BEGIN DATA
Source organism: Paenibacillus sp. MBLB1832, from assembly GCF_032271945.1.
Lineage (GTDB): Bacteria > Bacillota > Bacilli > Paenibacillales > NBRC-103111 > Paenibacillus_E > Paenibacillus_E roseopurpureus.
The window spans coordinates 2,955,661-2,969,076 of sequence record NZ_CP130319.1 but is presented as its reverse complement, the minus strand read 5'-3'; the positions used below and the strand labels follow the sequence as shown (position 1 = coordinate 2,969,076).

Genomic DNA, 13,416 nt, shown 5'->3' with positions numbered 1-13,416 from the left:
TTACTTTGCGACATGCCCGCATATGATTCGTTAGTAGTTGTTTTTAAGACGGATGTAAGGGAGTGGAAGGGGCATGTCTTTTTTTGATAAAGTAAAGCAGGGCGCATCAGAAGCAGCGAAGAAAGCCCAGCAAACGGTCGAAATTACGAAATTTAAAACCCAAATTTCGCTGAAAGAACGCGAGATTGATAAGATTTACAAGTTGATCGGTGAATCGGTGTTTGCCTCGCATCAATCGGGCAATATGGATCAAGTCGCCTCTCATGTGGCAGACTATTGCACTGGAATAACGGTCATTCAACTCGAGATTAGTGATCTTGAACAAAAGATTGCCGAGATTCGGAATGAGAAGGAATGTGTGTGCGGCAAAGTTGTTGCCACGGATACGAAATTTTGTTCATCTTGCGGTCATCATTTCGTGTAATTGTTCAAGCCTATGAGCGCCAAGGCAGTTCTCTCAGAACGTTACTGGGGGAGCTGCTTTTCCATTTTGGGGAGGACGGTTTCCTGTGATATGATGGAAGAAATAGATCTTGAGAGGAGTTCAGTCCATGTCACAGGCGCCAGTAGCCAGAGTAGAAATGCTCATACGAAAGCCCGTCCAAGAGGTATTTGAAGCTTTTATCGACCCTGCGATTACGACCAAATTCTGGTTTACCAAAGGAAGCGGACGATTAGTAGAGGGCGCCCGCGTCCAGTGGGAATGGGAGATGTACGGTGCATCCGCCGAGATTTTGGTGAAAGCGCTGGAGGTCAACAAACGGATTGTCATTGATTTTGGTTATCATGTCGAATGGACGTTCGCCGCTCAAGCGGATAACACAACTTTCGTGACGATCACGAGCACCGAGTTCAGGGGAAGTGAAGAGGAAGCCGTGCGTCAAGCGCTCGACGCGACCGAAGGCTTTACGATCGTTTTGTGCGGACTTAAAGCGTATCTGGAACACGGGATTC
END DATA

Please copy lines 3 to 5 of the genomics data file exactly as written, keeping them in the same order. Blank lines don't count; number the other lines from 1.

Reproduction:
The window spans coordinates 2,955,661-2,969,076 of sequence record NZ_CP130319.1 but is presented as its reverse complement, the minus strand read 5'-3'; the positions used below and the strand labels follow the sequence as shown (position 1 = coordinate 2,969,076).

Genomic DNA, 13,416 nt, shown 5'->3' with positions numbered 1-13,416 from the left:
TTACTTTGCGACATGCCCGCATATGATTCGTTAGTAGTTGTTTTTAAGACGGATGTAAGGGAGTGGAAGGGGCATGTCTTTTTTTGATAAAGTAAAGCAGGGCGCATCAGAAGCAGCGAAGAAAGCCCAGCAAACGGTCGAAATTACGAAATTTAAAACCCAAATTTCGCTGAAAGAACGCGAGATTGATAAGATTTACAAGTTGATCGGTGAATCGGTGTTTGCCTCGCATCAATCGGGCAATATGGATCAAGTCGCCTCTCATGTGGCAGACTATTGCACTGGAATAACGGTCATTCAACTCGAGATTAGTGATCTTGAACAAAAGATTGCCGAGATTCGGAATGAGAAGGAATGTGTGTGCGGCAAAGTTGTTGCCACGGATACGAAATTTTGTTCATCTTGCGGTCATCATTTCGTGTAATTGTTCAAGCCTATGAGCGCCAAGGCAGTTCTCTCAGAACGTTACTGGGGGAGCTGCTTTTCCATTTTGGGGAGGACGGTTTCCTGTGATATGATGGAAGAAATAGATCTTGAGAGGAGTTCAGTCCATGTCACAGGCGCCAGTAGCCAGAGTAGAAATGCTCATACGAAAGCCCGTCCAAGAGGTATTTGAAGCTTTTATCGACCCTGCGATTACGACCAAATTCTGGTTTACCAAAGGAAGCGGACGATTAGTAGAGGGCGCCCGCGTCCAGTGGGAATGGGAGATGTACGGTGCATCCGCCGAGATTTTGGTGAAAGCGCTGGAGGTCAACAAACGGATTGTCATTGATTTTGGTTATCATGTCGAATGGACGTTCGCCGCTCAAGCGGATAACACAACTTTCGTGACGATCACGAGCACCGAGTTCAGGGGAAGTGAAGAGGAAGCCGTGCGTCAAGCGCTCGACGCGACCGAAGGCTTTACGATCGTTTTGTGCGGACTTAAAGCGTATCTGGAACACGGGATTC